The report's more than 100 recommendations range from tighter border enforcement to streamlined deportation proceedings to stricter penalties for illegal immigrants and those who hire them. Gallegly discounted comparisons with Proposition 187, which covered some of the same turf as the task force report. It has bogged down in the courts since its approval by California voters last fall.

Proposition 187 calls for the denial of public education, non-emergency health care and public social services to illegal immigrants. It requires health care facilities, educators, social workers and law enforcement officers to report undocumented immigrants to the INS and requires schools to check the immigration status of pupils and their parents.

But while Gallegly shied away from comparing the two plans, others made the connection.

"This is even better than Prop. 187," said Rep. Dana Rohrabacher (R-Huntington Beach), a task force member. "This is the type of package that screams out: 'We're serious about this problem.' This again confirms that when California starts the ball rolling, it rolls east until it reaches the Capitol and then it lands with a big thud."

Drawn up in three months, the report is based on a survey of existing immigration laws and reform ideas offered by dozens of lawmakers after visits to the California-Mexico border and airports in New York City and Miami.

Some of the recommendations would require diplomatic arrangements, such as a proposal to deport criminals to the interior of their country, instead of a border town, in order to make immediate re-entry more difficult.

"Rather than taking some of them down to Tijuana or Mexicali, we'd take them to Mexico City or Guadalajara so it would take more to return than a walk across the border the next day," Gallegly said.

To handle increased arrests, the report suggests increasing INS detention space from about 3,500 beds to at least 9,000 and even using closed military bases to handle those arrested. The issuance of visas would be tightened, with special attention given to those countries with the highest rates of citizens who overstay their visas, such as Yemen, Bangladesh, Syria, Haiti and Iraq.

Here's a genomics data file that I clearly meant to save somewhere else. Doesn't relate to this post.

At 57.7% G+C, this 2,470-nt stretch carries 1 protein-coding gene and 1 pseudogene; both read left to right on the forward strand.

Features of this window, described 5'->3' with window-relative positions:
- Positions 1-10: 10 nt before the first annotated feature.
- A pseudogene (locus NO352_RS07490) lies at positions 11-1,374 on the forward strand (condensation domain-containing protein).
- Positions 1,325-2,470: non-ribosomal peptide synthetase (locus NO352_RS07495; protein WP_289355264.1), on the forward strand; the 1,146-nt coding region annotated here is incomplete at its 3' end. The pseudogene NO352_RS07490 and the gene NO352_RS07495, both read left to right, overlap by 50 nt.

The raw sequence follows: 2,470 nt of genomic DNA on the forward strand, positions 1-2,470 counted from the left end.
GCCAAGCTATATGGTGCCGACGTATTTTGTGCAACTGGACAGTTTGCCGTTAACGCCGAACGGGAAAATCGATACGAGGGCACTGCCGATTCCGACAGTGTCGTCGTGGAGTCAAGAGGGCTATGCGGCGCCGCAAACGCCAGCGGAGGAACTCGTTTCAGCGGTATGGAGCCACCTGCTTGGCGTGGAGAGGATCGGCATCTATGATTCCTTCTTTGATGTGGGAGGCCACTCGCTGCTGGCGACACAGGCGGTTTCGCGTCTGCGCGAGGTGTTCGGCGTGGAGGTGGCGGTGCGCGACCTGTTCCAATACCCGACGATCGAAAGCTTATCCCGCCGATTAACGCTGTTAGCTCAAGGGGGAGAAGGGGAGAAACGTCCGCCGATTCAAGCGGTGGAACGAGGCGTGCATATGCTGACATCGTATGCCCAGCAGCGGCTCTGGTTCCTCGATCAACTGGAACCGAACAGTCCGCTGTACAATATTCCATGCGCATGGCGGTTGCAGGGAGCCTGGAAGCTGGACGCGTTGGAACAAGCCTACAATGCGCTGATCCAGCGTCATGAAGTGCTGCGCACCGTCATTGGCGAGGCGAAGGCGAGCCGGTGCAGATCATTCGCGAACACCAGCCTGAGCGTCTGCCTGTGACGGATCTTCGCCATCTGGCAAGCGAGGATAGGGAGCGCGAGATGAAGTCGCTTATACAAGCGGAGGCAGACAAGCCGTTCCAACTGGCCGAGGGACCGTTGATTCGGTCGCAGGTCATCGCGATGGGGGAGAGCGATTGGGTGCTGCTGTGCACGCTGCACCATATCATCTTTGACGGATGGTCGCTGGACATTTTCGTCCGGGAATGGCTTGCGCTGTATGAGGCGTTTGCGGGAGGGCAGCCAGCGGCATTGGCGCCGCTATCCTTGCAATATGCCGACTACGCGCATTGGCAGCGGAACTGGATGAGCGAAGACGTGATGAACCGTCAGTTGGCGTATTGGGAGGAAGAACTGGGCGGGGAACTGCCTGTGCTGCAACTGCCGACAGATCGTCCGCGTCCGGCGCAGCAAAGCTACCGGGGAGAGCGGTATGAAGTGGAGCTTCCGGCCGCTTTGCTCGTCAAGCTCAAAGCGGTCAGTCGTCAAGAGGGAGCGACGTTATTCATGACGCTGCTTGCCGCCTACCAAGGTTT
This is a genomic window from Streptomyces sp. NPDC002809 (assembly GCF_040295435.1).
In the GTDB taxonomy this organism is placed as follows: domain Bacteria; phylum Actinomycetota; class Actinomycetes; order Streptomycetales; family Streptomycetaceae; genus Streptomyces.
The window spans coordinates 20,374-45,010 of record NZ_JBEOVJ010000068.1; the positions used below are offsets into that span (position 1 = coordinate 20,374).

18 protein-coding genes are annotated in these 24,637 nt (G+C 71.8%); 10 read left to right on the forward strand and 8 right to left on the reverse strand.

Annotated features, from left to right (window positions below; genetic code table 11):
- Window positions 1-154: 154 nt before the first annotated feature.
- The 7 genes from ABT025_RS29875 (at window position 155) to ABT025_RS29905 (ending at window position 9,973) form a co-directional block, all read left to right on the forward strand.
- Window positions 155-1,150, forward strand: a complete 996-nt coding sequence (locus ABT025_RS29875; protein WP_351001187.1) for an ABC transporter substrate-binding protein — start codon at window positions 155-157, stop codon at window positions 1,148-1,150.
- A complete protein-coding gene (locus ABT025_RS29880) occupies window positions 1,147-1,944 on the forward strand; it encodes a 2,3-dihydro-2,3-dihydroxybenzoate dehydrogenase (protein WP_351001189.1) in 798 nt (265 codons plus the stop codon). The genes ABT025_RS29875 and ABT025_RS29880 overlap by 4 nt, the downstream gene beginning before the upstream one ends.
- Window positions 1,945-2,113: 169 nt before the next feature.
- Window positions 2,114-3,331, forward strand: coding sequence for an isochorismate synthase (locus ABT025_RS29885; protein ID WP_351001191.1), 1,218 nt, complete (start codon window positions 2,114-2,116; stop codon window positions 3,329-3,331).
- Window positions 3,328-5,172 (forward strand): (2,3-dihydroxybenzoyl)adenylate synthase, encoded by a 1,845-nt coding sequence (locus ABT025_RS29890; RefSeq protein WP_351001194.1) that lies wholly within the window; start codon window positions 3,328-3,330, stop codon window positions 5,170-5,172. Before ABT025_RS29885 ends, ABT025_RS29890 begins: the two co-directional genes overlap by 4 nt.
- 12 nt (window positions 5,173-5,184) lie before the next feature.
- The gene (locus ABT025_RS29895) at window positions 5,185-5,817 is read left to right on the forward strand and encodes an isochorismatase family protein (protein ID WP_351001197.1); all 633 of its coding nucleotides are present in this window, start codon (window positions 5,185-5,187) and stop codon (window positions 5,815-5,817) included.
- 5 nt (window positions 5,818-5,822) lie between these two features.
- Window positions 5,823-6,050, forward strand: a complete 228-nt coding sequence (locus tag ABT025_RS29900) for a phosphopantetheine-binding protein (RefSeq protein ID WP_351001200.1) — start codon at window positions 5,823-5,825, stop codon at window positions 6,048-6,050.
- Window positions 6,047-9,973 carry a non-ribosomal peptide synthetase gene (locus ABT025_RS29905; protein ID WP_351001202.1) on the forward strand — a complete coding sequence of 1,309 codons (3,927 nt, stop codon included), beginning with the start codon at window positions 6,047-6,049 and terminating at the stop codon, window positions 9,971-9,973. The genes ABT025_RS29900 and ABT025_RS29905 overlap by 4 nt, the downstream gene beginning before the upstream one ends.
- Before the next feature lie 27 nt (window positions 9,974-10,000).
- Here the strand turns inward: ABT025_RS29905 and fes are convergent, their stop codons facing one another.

The report calls for a beefed-up Border Patrol but argues that as many as half the new agents should be assigned away from the border, to handle inspections of job sites and investigations of fraudulent-document rings. The INS would be merged with the Customs Service to better coordinate their operations.

The report recommends two massive pilot projects to help employers verify the immigration status of applicants: a tamper-proof Social Security card and a computerized registry using INS and Social Security data that employers could access through a toll-free number. Each pilot project would be tried in two states to assess the best approach to stop the proliferation of false documents.

The task force incorporated many suggestions from other recent immigration proposals.

The report suggests passing legislation to give states the option of denying public education for primary, secondary and post-secondary education to illegal immigrants. A 1982 Supreme Court decision ruled that illegal immigrants are entitled to public education under the equal protection clause of the Constitution. Gallegly contends that the decision could be overruled by congressional action, although others argue that a constitutional amendment would be required.